The Bureau of Cannabis Control (“BCC”) implemented Regulations under California’s Medicinal and Adult-Use Cannabis Regulation and Safety Act (“MAUCRSA”). New Regulations were released and titled the Proposed Non-Emergency Regulations (“Regulations”). The Regulations, among other things, provide the licensing requirements for cannabis businesses. As part of those requirements, all “owners” of the licensed business must be disclosed to the BCC. “Owners” include certain shareholders, but can also include the CEO, directors, or anyone participating in the direction, control, or management of the licensed business. If there are ownership changes, such as a new CEO, a new application and fee are required—which can be a sizeable task.
When California first allowed cannabis businesses to legally operate, they had to operate as nonprofits. However, the Regulations allow operation on a for-profit basis (with potential limitations on medical cannabis). Many cannabis businesses started as non-profit mutual benefit corporations, still operate as nonprofit corporations, and wish to convert to for-profit corporations. The Regulations are unclear as to whether a nonprofit corporation converting to a for-profit corporation would trigger a change of ownership and require a new license application and fee.
The following will describe Regulation interpretation that may permit conversion without triggering a change of ownership (and in turn not require a new application); however, I emailed the BCC asking if a conversion based on the following interpretation would trigger a change of ownership, and in a risk-averse response, the BCC stated that a new application would be necessary. I subsequently submitted a public comment for consideration before Regulation finalization, suggesting that the Regulations include that conversion without changing the owners would not trigger a change of ownership and would not require a new application or fee. Therefore, the following interpretation should not be implemented without knowing there is a possibility a new application and fee may be required.
Section 5023(c), states, in part “if one or more of the owners of a license change, a new license application and fee shall be submitted to the Bureau within 10 business days of the effective date of the ownership change.” The Section goes on to state that “a change in ownership occurs when a new person meets the definition of owner”. “Person” is not defined by the Regulations; however, it is defined in MAUCRSA as including “any individual, firm, partnership, joint venture, association, corporation, limited liability company, estate, trust, business trust, receiver, syndicate, or any other group or combination acting as a unit, and the plural as well as the singular.” Note that “person” does not distinguish between nonprofit corporations and for-profit corporations. Further, nonprofit corporations are referred to as corporations under California’s corporation law.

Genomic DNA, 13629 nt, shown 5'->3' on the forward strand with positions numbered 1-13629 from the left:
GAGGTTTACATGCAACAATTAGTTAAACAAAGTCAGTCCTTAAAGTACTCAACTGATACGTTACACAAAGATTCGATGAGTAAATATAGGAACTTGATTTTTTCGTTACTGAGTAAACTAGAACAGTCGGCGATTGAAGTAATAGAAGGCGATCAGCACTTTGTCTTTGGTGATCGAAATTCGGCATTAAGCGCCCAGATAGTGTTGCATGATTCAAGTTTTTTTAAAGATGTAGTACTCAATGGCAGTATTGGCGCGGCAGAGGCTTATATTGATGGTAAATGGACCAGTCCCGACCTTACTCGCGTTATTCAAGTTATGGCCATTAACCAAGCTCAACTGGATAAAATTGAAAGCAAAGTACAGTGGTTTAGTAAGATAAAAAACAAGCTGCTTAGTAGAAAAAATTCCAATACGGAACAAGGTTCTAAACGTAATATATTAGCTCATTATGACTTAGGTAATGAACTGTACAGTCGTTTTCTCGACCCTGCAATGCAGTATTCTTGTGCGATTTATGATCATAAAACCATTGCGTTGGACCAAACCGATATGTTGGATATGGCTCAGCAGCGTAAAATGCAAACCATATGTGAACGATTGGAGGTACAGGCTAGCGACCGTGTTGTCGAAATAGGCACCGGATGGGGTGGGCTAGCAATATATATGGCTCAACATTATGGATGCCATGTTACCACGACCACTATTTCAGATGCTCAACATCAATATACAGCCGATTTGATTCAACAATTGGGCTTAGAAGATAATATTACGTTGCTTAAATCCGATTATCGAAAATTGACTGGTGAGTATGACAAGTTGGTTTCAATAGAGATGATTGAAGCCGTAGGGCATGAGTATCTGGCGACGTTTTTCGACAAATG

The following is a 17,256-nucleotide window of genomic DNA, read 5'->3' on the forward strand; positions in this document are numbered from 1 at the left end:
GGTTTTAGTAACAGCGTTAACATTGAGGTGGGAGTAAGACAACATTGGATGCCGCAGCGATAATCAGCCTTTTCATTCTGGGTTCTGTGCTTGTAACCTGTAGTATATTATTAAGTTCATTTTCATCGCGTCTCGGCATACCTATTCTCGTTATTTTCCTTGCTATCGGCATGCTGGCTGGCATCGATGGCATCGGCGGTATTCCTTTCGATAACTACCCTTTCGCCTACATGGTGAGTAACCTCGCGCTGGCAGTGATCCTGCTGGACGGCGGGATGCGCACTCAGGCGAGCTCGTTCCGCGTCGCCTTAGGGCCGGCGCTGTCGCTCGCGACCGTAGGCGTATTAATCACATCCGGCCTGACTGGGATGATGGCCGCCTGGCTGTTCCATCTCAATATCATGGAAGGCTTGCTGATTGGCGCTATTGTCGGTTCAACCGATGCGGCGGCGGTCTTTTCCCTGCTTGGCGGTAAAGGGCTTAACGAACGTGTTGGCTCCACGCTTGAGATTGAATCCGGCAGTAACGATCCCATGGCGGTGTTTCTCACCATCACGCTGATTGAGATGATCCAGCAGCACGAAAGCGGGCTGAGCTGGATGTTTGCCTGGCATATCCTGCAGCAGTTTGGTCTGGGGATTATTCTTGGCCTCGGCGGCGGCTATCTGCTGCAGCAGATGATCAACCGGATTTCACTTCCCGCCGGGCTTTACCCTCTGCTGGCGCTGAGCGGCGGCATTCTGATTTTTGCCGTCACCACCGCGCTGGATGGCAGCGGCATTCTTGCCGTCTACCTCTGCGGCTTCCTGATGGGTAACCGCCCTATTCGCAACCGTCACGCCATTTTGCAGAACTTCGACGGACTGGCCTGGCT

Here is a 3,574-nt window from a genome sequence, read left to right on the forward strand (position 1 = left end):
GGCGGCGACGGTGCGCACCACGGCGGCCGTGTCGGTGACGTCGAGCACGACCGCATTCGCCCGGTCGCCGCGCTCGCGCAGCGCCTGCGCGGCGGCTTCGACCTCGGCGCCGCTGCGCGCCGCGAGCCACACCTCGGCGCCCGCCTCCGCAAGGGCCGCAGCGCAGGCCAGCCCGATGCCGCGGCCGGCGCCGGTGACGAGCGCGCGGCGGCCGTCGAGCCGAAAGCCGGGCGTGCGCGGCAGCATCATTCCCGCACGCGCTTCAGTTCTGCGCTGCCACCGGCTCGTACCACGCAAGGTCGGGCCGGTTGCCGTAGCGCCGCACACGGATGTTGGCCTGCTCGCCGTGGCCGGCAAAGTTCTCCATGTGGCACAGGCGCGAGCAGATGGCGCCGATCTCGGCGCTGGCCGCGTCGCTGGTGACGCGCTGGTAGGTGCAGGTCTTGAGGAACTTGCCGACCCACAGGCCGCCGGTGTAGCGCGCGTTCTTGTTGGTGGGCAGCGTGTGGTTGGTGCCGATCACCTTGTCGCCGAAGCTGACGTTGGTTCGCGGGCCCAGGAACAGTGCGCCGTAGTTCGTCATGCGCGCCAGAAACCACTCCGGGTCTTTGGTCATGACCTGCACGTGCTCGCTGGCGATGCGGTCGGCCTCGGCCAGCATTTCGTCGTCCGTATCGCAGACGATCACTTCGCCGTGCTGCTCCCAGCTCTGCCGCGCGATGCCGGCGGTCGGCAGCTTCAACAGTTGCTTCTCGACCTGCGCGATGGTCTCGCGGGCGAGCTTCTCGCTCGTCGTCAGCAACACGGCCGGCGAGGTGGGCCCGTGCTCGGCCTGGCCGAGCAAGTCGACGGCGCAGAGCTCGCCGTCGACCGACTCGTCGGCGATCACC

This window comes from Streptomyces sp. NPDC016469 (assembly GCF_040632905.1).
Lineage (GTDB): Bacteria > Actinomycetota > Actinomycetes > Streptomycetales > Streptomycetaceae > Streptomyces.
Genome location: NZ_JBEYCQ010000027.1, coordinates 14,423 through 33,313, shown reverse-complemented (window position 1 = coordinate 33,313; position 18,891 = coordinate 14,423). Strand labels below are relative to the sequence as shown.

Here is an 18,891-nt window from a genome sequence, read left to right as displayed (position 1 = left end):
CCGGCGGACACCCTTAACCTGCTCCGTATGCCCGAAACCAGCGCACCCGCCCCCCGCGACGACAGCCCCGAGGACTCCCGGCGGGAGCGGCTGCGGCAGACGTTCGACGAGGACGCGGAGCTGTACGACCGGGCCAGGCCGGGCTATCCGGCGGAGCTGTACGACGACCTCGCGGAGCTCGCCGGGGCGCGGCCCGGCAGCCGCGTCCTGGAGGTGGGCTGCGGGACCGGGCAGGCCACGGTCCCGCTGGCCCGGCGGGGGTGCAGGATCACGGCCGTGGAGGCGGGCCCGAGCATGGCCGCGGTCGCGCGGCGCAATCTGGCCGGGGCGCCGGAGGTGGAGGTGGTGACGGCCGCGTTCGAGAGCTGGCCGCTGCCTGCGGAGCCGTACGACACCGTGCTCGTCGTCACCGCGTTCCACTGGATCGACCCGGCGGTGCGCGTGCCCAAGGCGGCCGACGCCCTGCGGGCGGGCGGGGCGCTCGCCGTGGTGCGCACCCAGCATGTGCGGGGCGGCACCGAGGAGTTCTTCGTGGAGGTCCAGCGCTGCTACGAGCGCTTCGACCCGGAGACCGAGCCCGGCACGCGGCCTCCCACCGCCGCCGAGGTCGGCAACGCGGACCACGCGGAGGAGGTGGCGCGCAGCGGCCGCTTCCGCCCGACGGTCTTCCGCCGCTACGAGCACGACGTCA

Considering the definition of “person”, a nonprofit corporation licensee could be a “corporation”, given the selection of categories within the definition of Person. Therefore, upon conversion, there would be no ownership change between the licensee as a nonprofit corporation and the licensee as a for-profit corporation at the entity level because they are both corporations–no “new person” is an owner.
If for purposes of this article, one individual is the CEO, Director and has control over the nonprofit licensee, that individual would be considered an owner under the Regulations. Following conversion, that individual could be appointed CEO and Director, be issued shares, and have control over the new for-profit corporation. Therefore, no “new person” would meet the definition of owner because the same individual would be the owner before and after conversion.
A conversion should not trigger the need for a new application and fee. It is a business modification that many businesses have to make given the prior requirement to operate as a nonprofit. Hopefully the BCC strongly considers the public comment.